I’m still trying to get my head around what it is about connectivism as a learning theory that is different. Can’t put my finger on it, but something seems to be missing. I think its something to do with the status of people as individuals in the learning process and to do with learning as a social process that happens between people as individuals – and probably also something to do with identity (identity of the individual and of the network).
Stephen really likes the forest metaphor. He likes to see the network as a whole and doesn’t think that any individual tree within the forest has individual significance. Learning is a property of networks rather than something you get from networks. Stephen is interested in how networks as a whole learn.
George on the other hand sees learning as coming through a network and sees the individual trees. He sees the connections between individuals as being more significant than the whole.
I may have completely misunderstood this (despite listening to the Ustream session twice ;-)) – in which case apologies to GS and SD. But whether or not we view learning from the perspective of the forest as a whole or from the perspective of individual trees within the forest seems to me immaterial if we haven’t identified a purpose for the learning. So asking the question what is the purpose of the forest – we could get the answers – to provide oxgen, or a wood supply, or a picnic area, or to prevent soil erosion etc? Determing the purpose will determine the learning itself, whether it be at neuronal, conceptual or social levels – and whether it be for the forest as a whole or for individual trees.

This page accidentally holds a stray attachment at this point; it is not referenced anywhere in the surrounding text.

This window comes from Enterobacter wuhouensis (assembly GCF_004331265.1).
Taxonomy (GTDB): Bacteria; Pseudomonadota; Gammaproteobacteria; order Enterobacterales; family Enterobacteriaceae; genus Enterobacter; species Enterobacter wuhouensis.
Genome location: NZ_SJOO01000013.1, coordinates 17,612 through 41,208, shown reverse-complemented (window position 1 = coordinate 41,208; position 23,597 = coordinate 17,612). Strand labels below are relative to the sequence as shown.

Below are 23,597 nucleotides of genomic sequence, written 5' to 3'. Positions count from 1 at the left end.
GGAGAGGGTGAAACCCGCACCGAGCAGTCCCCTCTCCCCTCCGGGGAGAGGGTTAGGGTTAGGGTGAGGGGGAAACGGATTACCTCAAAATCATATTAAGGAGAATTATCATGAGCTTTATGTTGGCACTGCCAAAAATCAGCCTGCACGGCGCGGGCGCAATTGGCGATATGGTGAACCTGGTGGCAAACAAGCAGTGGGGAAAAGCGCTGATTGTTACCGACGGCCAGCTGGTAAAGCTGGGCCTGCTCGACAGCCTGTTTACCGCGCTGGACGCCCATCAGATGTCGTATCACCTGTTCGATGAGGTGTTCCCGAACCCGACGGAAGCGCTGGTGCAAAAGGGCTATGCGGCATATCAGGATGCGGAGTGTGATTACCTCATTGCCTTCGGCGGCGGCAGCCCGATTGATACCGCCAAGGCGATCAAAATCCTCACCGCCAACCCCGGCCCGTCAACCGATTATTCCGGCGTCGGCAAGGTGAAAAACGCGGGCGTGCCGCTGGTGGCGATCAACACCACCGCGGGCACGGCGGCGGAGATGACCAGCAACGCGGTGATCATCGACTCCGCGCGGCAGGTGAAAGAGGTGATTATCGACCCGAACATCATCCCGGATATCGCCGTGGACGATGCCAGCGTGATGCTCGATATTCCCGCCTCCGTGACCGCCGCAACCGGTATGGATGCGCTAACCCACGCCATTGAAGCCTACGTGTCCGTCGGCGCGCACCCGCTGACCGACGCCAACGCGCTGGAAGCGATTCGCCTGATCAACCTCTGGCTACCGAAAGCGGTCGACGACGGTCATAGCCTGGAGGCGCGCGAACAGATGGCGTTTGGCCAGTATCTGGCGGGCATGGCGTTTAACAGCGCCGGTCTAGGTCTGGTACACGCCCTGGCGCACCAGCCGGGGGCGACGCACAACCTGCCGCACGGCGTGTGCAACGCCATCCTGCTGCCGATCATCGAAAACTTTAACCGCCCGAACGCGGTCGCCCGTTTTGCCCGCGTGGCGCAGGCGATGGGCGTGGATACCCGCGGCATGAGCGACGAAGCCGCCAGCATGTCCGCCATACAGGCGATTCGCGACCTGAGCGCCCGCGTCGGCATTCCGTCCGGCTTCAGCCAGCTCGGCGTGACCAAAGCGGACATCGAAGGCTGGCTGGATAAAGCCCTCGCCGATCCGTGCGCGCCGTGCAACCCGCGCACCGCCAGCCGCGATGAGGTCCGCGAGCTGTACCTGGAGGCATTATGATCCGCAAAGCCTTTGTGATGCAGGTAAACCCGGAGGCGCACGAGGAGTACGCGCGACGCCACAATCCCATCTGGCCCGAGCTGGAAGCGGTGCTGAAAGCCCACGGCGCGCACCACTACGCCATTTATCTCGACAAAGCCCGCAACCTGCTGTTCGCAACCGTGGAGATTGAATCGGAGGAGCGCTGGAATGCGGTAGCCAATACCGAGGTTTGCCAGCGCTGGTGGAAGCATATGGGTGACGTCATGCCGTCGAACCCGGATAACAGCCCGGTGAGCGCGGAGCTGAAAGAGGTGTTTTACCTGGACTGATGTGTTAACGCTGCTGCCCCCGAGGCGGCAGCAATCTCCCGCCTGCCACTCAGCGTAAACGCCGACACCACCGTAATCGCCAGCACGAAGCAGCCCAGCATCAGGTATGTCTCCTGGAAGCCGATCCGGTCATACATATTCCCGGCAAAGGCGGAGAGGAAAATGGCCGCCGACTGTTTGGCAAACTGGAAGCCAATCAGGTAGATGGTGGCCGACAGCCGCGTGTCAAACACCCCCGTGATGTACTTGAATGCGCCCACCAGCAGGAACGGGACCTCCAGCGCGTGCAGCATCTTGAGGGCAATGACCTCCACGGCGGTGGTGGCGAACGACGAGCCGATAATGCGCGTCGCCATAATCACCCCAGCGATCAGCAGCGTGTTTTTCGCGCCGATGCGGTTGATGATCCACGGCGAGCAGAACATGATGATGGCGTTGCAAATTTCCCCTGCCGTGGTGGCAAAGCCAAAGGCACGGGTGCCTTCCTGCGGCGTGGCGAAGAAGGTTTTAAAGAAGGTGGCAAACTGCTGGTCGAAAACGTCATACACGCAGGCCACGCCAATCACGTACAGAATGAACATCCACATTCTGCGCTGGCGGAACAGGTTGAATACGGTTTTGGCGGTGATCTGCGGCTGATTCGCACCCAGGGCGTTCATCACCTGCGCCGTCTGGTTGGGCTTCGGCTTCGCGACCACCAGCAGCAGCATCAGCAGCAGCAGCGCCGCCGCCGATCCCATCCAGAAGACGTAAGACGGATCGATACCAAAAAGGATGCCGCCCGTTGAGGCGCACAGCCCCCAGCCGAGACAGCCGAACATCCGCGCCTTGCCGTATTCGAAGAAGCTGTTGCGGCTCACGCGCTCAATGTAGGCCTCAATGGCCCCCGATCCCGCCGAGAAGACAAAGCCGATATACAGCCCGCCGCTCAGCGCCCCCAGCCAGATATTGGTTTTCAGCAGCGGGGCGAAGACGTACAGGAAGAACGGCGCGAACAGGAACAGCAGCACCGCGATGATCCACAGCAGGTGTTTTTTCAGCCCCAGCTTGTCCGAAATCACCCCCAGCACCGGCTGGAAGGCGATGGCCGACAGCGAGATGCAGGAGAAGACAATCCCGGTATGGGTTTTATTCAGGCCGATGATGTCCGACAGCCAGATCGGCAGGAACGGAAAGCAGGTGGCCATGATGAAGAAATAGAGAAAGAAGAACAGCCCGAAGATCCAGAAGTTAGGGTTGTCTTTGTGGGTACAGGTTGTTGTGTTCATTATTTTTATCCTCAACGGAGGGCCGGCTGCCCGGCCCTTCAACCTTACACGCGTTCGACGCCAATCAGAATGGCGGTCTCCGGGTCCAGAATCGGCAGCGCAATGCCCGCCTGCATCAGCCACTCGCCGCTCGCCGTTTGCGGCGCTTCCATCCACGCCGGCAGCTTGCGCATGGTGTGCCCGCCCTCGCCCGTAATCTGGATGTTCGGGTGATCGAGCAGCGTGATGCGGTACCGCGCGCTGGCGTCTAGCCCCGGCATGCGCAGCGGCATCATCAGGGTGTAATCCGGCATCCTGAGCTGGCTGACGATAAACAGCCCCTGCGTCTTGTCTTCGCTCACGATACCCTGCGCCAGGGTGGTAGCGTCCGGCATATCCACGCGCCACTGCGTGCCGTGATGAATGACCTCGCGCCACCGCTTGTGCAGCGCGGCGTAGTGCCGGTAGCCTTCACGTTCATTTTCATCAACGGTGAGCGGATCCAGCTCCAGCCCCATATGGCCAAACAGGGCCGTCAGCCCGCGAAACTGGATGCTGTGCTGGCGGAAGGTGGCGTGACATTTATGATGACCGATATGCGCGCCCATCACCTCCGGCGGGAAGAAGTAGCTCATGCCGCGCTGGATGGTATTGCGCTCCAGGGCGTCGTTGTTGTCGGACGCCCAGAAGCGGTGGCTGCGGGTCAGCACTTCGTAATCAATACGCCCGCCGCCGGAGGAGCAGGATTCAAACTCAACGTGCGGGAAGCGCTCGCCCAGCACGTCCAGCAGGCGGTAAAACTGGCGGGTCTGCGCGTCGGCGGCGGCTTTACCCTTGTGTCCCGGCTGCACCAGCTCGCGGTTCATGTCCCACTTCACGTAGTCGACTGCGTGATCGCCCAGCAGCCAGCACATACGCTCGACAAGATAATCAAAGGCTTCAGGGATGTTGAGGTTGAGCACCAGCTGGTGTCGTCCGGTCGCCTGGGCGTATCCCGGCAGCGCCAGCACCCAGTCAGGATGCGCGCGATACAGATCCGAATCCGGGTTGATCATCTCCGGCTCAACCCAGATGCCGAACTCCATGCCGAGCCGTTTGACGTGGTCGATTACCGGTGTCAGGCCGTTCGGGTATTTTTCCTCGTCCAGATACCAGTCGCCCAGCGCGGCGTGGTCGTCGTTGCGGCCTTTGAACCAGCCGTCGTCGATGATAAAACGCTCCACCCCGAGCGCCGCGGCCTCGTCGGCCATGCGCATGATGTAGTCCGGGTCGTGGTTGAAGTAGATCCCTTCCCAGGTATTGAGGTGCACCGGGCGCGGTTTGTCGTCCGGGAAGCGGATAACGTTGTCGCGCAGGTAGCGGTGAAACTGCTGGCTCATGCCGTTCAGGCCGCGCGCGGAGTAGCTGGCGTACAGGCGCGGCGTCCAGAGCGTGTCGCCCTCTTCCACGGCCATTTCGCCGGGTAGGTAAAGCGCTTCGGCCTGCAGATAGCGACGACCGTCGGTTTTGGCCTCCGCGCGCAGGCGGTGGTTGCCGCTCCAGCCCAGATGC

There has to be some ‘meaning’ in all this. I don’t think I’ll get my head round this until I have more idea about how a learning theory of connectivism might be applied in practice. At the moment it’s all too abstract.
This is a thinking aloud post!